Parallels is 'buggy' and Bootcamp, well you have only the ability to 'dual boot' with it, whereas with Parallels or [url=]VMware Fusion[/url] you can run a vm right from your desktop.

    VMware Server (free) is what I use in Linux to boot into WinXP Pro.

    It has been very reliable and bug-free so I wager Fusion will be a better choice than Parallels in the long run.

    Ok then!
    D T Schmitz
    • VMWare Fusion is better.

      I switched from Windows to OSX about 3 months ago. Thinking that I'd absolutely
      need something from my Windows system, I installed Parallels. Parallels works, but I
      have problems accessing USB devices. Generally, I my opinion, Parallels feels like Beta
      or first generation software. Recently I heard about VMWare Fusion and decided to
      give it a go. It operates well, I have no problems accessing any of my USB devices, I
      can drag and drop back and forth between OSes. I recommend anyone needing to
      operate Windows virtually on a mac, give it a try. By the way, while I love the way
      Fusion works, I hardly ever run anything on Windows anymore. I have found the
      everything that I need runs on OSX. I am a believer.
    • buggy?

      I have not found parallels buggy--it seems to work great for me.

      also, I use firefox mostly as opposed to safari. I like safari, but it seems to leak memory or something. After having it on for a while it sometimes crashes, and I don't' have that issue with firefox.
      • Don't shoot the messenger

        Remember, it's was my 'brother' not me who gave the feedback--but that was a few months ago--things may have improved where Parallels is concerned.

        Interestingly, Safari shares the KDE Konqueror's KHTML in the 'forked' 'WebCore' engine.

        The [url=]Acid2[/url] CSS2 compatibility testing gave both Konqueror and Safari a 'pass' green status ahead of Mozilla's Firefox, in spite of Firefox's growing popularity.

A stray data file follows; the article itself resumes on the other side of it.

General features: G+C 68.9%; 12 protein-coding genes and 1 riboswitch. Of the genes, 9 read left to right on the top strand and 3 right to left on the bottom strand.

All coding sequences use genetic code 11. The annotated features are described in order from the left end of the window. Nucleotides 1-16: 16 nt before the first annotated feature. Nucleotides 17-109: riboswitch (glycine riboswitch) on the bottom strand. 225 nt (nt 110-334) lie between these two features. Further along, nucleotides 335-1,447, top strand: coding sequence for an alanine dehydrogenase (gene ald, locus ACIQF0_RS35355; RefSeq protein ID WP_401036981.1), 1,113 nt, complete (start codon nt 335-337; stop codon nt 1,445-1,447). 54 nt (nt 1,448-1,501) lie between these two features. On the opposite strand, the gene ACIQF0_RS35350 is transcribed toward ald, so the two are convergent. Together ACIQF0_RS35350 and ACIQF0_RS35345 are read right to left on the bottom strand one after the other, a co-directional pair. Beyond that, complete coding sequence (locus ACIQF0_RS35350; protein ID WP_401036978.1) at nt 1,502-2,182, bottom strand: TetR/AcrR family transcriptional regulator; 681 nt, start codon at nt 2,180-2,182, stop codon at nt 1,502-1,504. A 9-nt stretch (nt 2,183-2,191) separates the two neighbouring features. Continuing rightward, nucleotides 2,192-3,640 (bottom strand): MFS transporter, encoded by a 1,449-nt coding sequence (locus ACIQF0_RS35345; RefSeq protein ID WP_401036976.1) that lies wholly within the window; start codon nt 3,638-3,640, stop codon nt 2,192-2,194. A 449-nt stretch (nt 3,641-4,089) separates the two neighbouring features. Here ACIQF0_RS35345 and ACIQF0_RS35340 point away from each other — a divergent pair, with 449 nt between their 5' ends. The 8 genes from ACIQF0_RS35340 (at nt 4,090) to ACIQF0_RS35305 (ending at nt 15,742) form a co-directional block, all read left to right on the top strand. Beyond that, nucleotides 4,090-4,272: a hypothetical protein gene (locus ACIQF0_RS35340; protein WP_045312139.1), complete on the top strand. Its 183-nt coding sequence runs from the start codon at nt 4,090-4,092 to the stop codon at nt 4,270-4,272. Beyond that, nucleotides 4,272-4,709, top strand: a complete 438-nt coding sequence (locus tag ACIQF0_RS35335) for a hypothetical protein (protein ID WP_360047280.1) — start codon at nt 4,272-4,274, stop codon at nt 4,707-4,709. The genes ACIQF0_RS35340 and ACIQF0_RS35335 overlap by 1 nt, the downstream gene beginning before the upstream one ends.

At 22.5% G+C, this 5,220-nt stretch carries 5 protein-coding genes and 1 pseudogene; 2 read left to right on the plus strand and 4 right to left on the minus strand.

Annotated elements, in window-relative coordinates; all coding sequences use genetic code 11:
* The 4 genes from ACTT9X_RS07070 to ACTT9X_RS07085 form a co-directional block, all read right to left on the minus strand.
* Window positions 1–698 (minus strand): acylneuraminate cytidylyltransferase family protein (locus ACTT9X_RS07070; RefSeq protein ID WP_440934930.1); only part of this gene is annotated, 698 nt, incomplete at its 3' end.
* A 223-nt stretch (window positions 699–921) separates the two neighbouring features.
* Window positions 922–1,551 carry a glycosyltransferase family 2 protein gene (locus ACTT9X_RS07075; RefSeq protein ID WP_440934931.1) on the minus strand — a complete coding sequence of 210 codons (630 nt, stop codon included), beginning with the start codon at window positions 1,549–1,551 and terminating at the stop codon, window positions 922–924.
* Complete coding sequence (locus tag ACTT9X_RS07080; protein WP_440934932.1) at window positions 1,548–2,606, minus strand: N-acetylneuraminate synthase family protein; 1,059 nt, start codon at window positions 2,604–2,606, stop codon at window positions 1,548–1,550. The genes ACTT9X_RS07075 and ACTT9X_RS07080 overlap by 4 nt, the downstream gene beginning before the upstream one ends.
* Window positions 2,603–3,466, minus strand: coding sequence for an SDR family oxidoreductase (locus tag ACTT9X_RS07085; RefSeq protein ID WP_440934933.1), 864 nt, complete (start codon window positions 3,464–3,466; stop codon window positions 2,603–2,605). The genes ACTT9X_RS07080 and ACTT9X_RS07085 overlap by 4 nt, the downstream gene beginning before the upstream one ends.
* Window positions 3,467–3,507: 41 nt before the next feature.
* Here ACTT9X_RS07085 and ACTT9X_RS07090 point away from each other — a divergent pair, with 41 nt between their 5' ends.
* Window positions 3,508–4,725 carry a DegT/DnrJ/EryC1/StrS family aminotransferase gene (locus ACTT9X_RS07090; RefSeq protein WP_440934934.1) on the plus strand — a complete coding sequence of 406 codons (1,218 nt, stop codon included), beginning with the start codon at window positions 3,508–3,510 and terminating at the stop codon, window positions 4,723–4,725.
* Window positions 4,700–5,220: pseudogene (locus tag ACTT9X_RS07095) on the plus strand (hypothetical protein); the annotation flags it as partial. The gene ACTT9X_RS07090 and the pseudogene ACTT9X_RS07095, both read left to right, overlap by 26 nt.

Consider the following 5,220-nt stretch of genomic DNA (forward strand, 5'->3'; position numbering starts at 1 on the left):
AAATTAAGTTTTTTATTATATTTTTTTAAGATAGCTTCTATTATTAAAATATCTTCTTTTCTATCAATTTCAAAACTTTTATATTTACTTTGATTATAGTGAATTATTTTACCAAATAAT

So, I will say I favor Firefox over Konqueror mostly for it's great plugin support. There's even a plug-in for [url=]Nagios[/url] which I use to monitor an [url=]EMR[/url] website.

        OK, thanks.
        D T Schmitz
        • KDE4 / Full Mac OSX Support


          For those who care, the next version of KDE (version 4) is slated to have [url=]Full Mac OSX support[/url] thanks to TrollTech, the makers of the Qt compiler which is the basis for [url=]KDE[/url].

          KDE is disputably the best Linux GUI. Combine it with 3D [url=]Xgl[/url] (standard feature in Novell's openSUSE 10.2 and SLED) and Apple's Aqua GUI has nothing over it!

          Apple, watch out! ;)
          D T Schmitz
          • Nice!

            [i]Combine it with 3D Xgl
            Apple, watch out![/i]

            Hehe, I thought the same thing when I saw Xgl in action on my computer. Apple innovative? I think not!
  • Parallels

    I've been using Parallels for about a year now and it's just fine. I've had it crash once or twice and I've run XP, Vista, Ubuntu and SuSE.
  • Firefox

    I use Firefox. Safari is nice, but it's kind of basic. There's also Camino, an OSX tuned variant of Firefox, but FF rules because of its customizability (is that a word?). There are a few touches of the interface I find superior to Safari as well.
    tic swayback
    • That's exactly what I thought

      "Safari is nice, but it's kind of basic."

      Yep, my feeling too.
      Adrian Kingsley-Hughes
  • MacJournal

    MacJournal ( is good journaling/blog sofware. It's no longer free, but it's inexpensive and you can try it for free.
    • Thanks!

      I'll give that a go.
      Adrian Kingsley-Hughes
  • eject disc on mac

    Drag disc from desktop to trash!!!!
    • Yeah ...

      ... but dragging the disc to the trash isn't intuitive ... it's an odd thing to do!
      Adrian Kingsley-Hughes
      • dragging odd?

        I thought the drag and drop ability to eject disks has been around in Windows
        since 98SE.

        Hope someone has shown you the Help menu. It really does have the answers
        most of the time. I have found the word matching support on the Mac to be better
        than any Windows flavor up to XP. Nothing worse than to look for help on
        'importing' and the software writers call it 'merge'. The Knowledge Base on the
        Apple web site is similar to the MS site, find what you need some of the time and
        dig to get close the rest. The discussion boards part of the Apple site are where I
        have found more info on problems that pop up.
    • Eject

      Right or Ctrl click on the mounted disc icon and
      select eject.
  • agree!

    I like Firefox on the Mac - more configurable!!!